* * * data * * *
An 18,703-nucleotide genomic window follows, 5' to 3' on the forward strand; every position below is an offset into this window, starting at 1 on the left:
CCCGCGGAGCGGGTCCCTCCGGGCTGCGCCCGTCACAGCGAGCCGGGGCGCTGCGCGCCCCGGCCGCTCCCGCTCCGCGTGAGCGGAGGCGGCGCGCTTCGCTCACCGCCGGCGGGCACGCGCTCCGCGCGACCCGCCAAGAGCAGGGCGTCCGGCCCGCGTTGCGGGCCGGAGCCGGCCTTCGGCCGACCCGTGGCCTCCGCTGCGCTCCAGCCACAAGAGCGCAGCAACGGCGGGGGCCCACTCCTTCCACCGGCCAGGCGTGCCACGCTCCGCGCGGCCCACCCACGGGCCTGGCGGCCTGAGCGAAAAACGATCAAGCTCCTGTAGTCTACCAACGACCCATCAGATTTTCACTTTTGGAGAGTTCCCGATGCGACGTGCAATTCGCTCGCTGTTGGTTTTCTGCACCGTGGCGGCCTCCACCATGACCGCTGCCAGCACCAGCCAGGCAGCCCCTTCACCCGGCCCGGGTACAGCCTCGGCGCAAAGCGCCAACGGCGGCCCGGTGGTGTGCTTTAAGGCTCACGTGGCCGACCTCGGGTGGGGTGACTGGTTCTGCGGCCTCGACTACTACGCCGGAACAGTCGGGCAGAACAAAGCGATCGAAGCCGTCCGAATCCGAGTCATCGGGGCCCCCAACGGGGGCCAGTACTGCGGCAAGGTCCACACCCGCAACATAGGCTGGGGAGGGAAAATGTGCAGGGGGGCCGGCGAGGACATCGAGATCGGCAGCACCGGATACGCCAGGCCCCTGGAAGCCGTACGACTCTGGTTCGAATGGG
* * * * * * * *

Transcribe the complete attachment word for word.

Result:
An 18,703-nucleotide genomic window follows, 5' to 3' on the forward strand; every position below is an offset into this window, starting at 1 on the left:
CCCGCGGAGCGGGTCCCTCCGGGCTGCGCCCGTCACAGCGAGCCGGGGCGCTGCGCGCCCCGGCCGCTCCCGCTCCGCGTGAGCGGAGGCGGCGCGCTTCGCTCACCGCCGGCGGGCACGCGCTCCGCGCGACCCGCCAAGAGCAGGGCGTCCGGCCCGCGTTGCGGGCCGGAGCCGGCCTTCGGCCGACCCGTGGCCTCCGCTGCGCTCCAGCCACAAGAGCGCAGCAACGGCGGGGGCCCACTCCTTCCACCGGCCAGGCGTGCCACGCTCCGCGCGGCCCACCCACGGGCCTGGCGGCCTGAGCGAAAAACGATCAAGCTCCTGTAGTCTACCAACGACCCATCAGATTTTCACTTTTGGAGAGTTCCCGATGCGACGTGCAATTCGCTCGCTGTTGGTTTTCTGCACCGTGGCGGCCTCCACCATGACCGCTGCCAGCACCAGCCAGGCAGCCCCTTCACCCGGCCCGGGTACAGCCTCGGCGCAAAGCGCCAACGGCGGCCCGGTGGTGTGCTTTAAGGCTCACGTGGCCGACCTCGGGTGGGGTGACTGGTTCTGCGGCCTCGACTACTACGCCGGAACAGTCGGGCAGAACAAAGCGATCGAAGCCGTCCGAATCCGAGTCATCGGGGCCCCCAACGGGGGCCAGTACTGCGGCAAGGTCCACACCCGCAACATAGGCTGGGGAGGGAAAATGTGCAGGGGGGCCGGCGAGGACATCGAGATCGGCAGCACCGGATACGCCAGGCCCCTGGAAGCCGTACGACTCTGGTTCGAATGGG